What is letterpress printing? Letterpress printing, or letterpressing, refers to the specific and specialized printing process that creates letterpress stationery. Letterpress printing is also a form of relief printing, a method that consists of carving away a surface and printing from the raised remains. You may have seen letterpress stationery before: the majority of modern letterpress stationery is identifiable by the pronounced impression it makes on thick paper.
Today, letterpress products are mostly recognized for their high-end, exclusive, and refined qualities. Most people are unaware of the deep history behind letterpressing techniques and tools. Contemporary letterpress products could not have come into existence without hundreds of years of improvement of ancient letterpressing methods in combination with the modern technology of polymer plates. Step behind the scenes to see how Minted pays homage to this centuries-old art form and learn why letterpressing is such a unique culmination of past and present. Then search among Minted’s hundreds of luxurious letterpress holiday cards and letterpress wedding invitations to find something that suits your style.
“Letterpress” or “letterpressing” refers to a printing technique developed by Johannes Gutenberg, a German innovator, in the fifteenth century. Unsatisfied with contemporary printing practices, Gutenberg saw an opportunity to create a more effective printing technology. Gutenberg was additionally driven by his desire to make books more accessible to common people and to increase literacy.
Before the invention of letterpress, printing was time consuming, work intensive, and tedious. Book pages were individually carved into single plates of wood. The letters remained untouched while the rest of the space was carved away, resulting in raised letters. To complicate this further, all of the letters and words were backwards, since printing results in a mirrored version of whatever stamp or plate one uses. Next, ink was applied to the raised letters, and craftsmen would lightly touch pieces of paper to the inked, wooden plate. For this reason, original letterpressing did not result in the debossed look and tactile feel that is so popular today. This created a single page of a book.
Gutenberg’s attempt to change this method began with small plates of individual, backwards letters. These plates, called movable type, could be arranged in a sturdy wooden frame to create any desired word or sentence. Specific images or designs, however, still needed to be carved to one’s liking in wood or metal plates. Calling upon knowledge from his blacksmithing background, Gutenberg invented a press that this wooden frame was placed into. There, the letters would be coated with an oil-based ink that he formulated – another one of his famous inventions. A rotating handle on the printing press allowed paper to roll through. This flattened and pressed paper into the inked letters in the wooden frame, creating a final product. Thus, this method deservingly earned the name “letterpress.”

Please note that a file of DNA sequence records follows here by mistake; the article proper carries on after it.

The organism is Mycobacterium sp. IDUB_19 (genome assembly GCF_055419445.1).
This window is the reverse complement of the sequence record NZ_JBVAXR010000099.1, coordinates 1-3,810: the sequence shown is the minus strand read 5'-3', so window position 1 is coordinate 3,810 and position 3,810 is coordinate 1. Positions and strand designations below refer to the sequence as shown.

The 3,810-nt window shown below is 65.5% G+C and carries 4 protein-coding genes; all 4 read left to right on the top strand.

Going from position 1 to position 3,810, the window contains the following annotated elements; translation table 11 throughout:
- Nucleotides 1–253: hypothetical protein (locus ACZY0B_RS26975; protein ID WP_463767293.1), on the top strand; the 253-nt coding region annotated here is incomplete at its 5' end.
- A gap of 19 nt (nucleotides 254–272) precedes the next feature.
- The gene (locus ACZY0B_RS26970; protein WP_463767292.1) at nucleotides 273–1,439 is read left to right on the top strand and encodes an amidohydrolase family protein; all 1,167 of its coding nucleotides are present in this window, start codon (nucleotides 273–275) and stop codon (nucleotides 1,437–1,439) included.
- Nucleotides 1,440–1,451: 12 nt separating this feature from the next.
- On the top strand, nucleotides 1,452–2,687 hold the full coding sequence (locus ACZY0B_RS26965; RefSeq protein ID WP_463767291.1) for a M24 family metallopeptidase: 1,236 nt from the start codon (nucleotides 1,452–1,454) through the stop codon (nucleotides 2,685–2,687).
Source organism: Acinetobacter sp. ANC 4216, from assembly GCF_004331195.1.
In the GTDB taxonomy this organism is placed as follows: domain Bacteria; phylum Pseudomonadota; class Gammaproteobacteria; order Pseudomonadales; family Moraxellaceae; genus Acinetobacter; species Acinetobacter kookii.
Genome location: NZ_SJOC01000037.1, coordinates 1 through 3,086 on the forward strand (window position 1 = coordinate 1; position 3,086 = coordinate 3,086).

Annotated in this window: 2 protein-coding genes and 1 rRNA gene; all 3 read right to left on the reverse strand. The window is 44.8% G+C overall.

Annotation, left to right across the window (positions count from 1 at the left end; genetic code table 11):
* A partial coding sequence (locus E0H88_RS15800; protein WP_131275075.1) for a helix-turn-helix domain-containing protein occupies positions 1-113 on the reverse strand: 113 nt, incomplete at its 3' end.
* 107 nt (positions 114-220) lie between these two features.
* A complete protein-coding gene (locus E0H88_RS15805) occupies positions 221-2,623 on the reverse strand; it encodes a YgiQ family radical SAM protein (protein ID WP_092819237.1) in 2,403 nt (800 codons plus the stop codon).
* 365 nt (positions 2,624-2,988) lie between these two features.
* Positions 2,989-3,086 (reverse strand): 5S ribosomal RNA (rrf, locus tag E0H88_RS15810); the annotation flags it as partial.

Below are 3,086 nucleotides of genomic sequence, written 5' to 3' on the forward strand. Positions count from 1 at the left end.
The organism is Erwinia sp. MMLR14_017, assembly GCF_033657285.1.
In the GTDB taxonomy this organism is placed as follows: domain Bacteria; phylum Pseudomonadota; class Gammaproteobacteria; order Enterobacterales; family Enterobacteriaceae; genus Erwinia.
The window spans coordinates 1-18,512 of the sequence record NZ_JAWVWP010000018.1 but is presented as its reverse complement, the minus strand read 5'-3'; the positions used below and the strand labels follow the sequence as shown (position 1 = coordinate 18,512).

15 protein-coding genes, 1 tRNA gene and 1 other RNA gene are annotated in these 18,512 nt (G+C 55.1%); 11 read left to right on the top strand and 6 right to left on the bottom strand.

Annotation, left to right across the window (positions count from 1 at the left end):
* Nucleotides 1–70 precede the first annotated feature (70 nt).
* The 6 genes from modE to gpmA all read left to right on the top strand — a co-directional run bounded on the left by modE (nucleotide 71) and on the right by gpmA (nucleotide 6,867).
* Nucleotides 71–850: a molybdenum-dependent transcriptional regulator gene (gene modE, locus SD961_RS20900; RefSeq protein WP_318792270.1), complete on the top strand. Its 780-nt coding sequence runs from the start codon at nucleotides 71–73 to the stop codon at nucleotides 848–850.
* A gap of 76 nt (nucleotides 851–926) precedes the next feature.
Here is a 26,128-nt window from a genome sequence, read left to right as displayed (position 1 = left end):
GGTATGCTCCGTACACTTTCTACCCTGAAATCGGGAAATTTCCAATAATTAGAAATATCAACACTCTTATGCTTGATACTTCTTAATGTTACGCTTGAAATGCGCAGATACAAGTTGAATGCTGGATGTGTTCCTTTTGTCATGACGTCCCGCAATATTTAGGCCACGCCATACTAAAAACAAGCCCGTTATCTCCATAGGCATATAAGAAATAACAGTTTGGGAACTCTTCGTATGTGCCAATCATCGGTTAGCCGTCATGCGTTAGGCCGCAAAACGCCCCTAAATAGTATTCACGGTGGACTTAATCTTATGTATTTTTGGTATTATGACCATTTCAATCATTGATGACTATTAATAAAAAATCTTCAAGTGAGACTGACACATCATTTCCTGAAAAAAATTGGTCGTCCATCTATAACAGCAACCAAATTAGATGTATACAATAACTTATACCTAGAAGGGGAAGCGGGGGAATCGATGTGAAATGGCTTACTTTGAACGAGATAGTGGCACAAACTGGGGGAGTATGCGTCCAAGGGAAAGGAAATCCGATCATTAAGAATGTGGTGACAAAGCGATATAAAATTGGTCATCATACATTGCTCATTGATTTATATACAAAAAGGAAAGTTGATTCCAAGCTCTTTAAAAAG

After experimenting with wooden movable type, Gutenberg advanced to durable metals. Just as with the wood, the metal movable types were arranged in a wooden frame for printing and could be easily removed and reused. This finally established letterpress printing technique became the leading form of printing for hundreds of years after its invention.
Additionally, this unique and fixed letterpressing process can only make prints of one color at a time. To create a print with multiple colors, two different plates or arrangements of wooden frames would be needed. Papers would have to go through the press with the first plate plate and the first color. Then, they would be left out to dry. The press would have to be reset with the next plate coated in ink of the next color, and the papers would go through the press a second time.
Similar forms of printing were used in Asia before Gutenberg’s invention of the letterpress. Archeological evidence reveals that Chinese woodblock prints existed before 220AD and that they used clay movable type technology even in the eleventh century. By the thirteenth century, Korea was using metal movable type. Despite the fact that China and Korea developed movable type centuries before Gutenberg, his mechanical press marks his letterpressing method as innovative and imaginative.
The original movable types that Gutenberg and his contemporaries used were engraved wood or metal plates. Although modern letterpress printing is very similar to Gutenberg’s, polymer or photopolymer plates are used instead. Polymer plates, categorized as “flexible relief plates,” allow people to make letterpress prints out of designs from a computer. Digital designs have certain constraints, such as having lines that can’t be too thin. Additionally, since letterpress printing can only be done in one color at a time, separate designs must be created for each color if multiple colors are desired on the finished product.
Once a digital design is finished on the computer, it is printed as a film negative. This film negative must be put on top of a polymer plate and then exposed to ultraviolet light, similar to the photographic exposure process. Because polymer plates are light-sensitive, the parts exposed to light through the cutouts of the film negative will harden. When this is finished, the polymer plate must be rinsed with water and the unexposed areas will be washed away. The hardened part is known as the “relief.” This is the part that will be covered with ink for letterpress printing. These flexible relief printing plates have also been used outside of letterpress printing, such as for jewelry making or leatherwork.